Friday, January 25, 2008

If I Show You My Weak Side, What Would You Do?

Some, er, 'breaking' news hitting the wires today:

Former Iraqi President Saddam Hussein kept up the illusion that he had weapons of mass destruction before 2003 because he did not think the United States would invade, an FBI agent who questioned him said.

In an interview with CBS' "60 Minutes"...FBI agent George Piro describes conversations with Saddam in the months after his capture in December 2003.

Piro said Saddam...wanted to maintain the image of a strong Iraq to deter Iran, its historic enemy, from hostile action.

"He told me he initially miscalculated ... President (George W.) Bush's intentions. He thought the United States would retaliate with the same type of attack as we did in 1998... a four-day aerial attack," Piro said.

"He survived that one and he was willing to accept that type of attack," Piro said...

The word 'breaking' earns its scare quotes by virtue of the fact that this story already broke almost two years ago in a highly recommended article in Foreign Affairs. That article - written in reliance, in part, on declassified documents - corroborates Piro's account, and adds many additional layers of detail. From a post on this site discussing that Foreign Affairs piece:

...[T]he article attempts to provide an answer to the question: Why was Saddam so uncooperative with inspectors if he indeed had no WMD? The answer: Saddam didn't think the US would invade Iraq and if it did invade, Saddam didn't think the US would prevail. Thus, he wanted to maintain the perception that he did have WMD - or at least ambiguity around this issue.

When it came to weapons of mass destruction (WMD), Saddam attempted to convince one audience that they were gone while simultaneously convincing another that Iraq still had them. Coming clean about WMD and using full compliance with inspections to escape from sanctions would have been his best course of action for the long run. Saddam, however, found it impossible to abandon the illusion of having WMD, especially since it played so well in the Arab world.

Ali Hassan al-Majid, known as "Chemical Ali" for his use of chemical weapons on Kurdish civilians in 1987, was convinced Iraq no longer possessed WMD but claims that many within Iraq's ruling circle never stopped believing that the weapons still existed. Even at the highest echelons of the regime, when it came to WMD there was always some element of doubt about the truth. According to Chemical Ali, Saddam was asked about the weapons during a meeting with members of the Revolutionary Command Council. He replied that Iraq did not have WMD but flatly rejected a suggestion that the regime remove all doubts to the contrary, going on to explain that such a declaration might encourage the Israelis to attack.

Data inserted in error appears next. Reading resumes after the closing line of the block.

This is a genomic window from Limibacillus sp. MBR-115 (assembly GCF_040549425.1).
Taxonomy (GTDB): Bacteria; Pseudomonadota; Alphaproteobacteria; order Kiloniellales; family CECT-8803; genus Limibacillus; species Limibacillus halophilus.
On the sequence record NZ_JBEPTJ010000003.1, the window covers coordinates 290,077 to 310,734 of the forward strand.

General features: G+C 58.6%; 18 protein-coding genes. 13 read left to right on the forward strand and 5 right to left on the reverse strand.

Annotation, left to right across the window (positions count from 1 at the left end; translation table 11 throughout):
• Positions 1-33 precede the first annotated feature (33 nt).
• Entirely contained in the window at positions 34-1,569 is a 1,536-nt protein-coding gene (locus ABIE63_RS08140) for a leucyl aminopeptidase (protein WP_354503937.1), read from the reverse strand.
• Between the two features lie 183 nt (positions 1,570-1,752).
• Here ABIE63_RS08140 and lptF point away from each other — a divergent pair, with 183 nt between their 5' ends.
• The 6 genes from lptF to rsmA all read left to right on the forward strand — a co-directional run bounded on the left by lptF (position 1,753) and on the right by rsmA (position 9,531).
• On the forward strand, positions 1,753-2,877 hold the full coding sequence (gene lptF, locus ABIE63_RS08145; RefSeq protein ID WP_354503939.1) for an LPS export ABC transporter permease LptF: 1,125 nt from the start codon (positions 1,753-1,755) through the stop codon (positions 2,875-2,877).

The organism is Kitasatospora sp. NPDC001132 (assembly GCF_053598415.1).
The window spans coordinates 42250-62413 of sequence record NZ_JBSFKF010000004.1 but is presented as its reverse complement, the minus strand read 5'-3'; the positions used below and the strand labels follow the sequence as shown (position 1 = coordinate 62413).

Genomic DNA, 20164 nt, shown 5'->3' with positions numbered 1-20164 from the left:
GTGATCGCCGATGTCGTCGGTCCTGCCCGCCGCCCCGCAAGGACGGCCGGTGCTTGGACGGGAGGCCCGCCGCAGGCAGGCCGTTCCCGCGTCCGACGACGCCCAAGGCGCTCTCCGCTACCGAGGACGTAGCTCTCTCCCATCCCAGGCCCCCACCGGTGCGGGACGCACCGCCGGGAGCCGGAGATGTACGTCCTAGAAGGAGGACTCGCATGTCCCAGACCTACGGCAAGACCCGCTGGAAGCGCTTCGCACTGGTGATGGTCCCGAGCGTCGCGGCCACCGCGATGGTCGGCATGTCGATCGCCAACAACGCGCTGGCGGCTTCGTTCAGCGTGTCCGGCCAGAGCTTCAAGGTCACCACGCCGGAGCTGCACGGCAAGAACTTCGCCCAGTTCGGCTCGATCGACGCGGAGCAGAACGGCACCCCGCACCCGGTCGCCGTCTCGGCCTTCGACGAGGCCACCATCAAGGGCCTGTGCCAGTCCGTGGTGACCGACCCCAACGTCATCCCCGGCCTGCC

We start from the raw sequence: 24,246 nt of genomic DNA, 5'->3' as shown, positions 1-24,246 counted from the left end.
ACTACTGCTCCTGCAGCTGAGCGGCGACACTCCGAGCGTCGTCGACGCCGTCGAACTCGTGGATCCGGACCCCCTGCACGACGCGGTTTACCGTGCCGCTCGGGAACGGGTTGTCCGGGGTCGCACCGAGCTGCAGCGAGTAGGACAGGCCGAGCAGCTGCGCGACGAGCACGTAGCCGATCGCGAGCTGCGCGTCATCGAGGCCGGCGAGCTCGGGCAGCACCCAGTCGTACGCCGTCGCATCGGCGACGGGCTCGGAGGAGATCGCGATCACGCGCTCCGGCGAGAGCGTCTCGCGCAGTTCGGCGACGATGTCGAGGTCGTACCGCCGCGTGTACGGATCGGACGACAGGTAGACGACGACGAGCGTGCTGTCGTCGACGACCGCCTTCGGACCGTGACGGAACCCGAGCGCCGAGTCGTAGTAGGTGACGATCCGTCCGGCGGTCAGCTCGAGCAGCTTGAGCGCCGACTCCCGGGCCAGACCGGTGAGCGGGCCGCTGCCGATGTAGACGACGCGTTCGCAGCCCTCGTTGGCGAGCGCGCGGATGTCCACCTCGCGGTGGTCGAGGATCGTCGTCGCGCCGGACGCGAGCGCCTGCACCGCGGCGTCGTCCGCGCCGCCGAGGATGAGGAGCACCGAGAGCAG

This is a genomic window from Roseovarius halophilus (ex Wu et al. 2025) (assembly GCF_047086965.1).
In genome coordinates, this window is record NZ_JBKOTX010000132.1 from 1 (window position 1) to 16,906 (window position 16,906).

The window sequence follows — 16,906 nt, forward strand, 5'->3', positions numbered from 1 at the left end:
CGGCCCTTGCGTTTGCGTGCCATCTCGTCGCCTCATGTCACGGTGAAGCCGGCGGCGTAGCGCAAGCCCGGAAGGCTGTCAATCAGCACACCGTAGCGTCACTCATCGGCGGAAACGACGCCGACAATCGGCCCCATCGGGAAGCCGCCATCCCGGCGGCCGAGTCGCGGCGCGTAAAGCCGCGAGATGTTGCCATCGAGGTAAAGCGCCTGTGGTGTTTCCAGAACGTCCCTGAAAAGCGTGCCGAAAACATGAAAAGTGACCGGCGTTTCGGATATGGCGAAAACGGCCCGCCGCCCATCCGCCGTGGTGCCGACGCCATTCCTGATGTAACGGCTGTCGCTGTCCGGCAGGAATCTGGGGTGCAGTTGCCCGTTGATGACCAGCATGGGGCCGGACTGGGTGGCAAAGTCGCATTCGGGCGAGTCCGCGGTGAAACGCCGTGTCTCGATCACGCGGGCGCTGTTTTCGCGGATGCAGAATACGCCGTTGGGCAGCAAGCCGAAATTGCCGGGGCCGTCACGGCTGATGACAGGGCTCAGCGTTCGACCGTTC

By late 2002, Saddam finally tilted toward trying to persuade the international community that Iraq was cooperating with the inspectors of UNSCOM (the UN Special Commission) and that it no longer had WMD programs. As 2002 drew to a close, his regime worked hard to counter anything that might be seen as supporting the coalition's assertion that WMD still remained in Iraq. Saddam was insistent that Iraq would give full access to UN inspectors "in order not to give President Bush any excuses to start a war." But after years of purposeful obfuscation, it was difficult to convince anyone that Iraq was not once again being economical with the truth.

...I wanted to briefly highlight a couple of passages that touch on an aspect of the Iraq war/WMD story that I have argued on numerous occasions: sanctions worked. Not only did sanctions prevent Saddam from acquiring/re-equipping Iraqi WMD programs, but they also contributed to the severe decay and degradation of his conventional forces.

Another factor reduced Iraq's military effectiveness: sanctions. For more than a dozen years, UN sanctions had frayed the fiber of the Iraqi military by making it difficult for Baghdad to purchase new equipment, procure spare parts, or fund adequate training. Attempts to overcome the effects of the sanctions led Saddam to create the Military Industrial Commission as a means to sustain the military. The commission and a series of subordinate organizations steadily promised new capabilities to offset the effects of poor training, poor morale, and neglected equipment. Saddam apparently waited for the delivery of wonder weapons that would reverse the erosion of his military strength. [emphasis added throughout]

The upshot: sanctions can work (and did with respect to Iraq) and sometimes regimes/nations do actually have a motive to exaggerate WMD/military capacity. Something to keep in mind when assessing the outlandish claims of nuclear progress that Ahmadinejad is known to toss around.

[UPDATE: Reader Ken Almquist makes a very good point in the comments section below:

Gravatar One of the details that the AP report leaves out, but that the Foreign Affairs article includes, is that Saddam wasn't trying to create the illusion that he had WMD at the time we invaded Iraq. At the time of the invasion (1) Iraq was cooperating fully with the inspectors, and (2) the supposedly valuable intelligence that we had shared with the inspectors had turned out to be worthless.

It's unfortunate that the AP left out this detail, because it's a safe bet that the AP report will be used to try to blame Saddam for Bush's decision to invade.

Indeed, Armed Liberal over at Winds of Change seems to be hinting at this very argument. But I'll let him clarify if I'm misreading him.]

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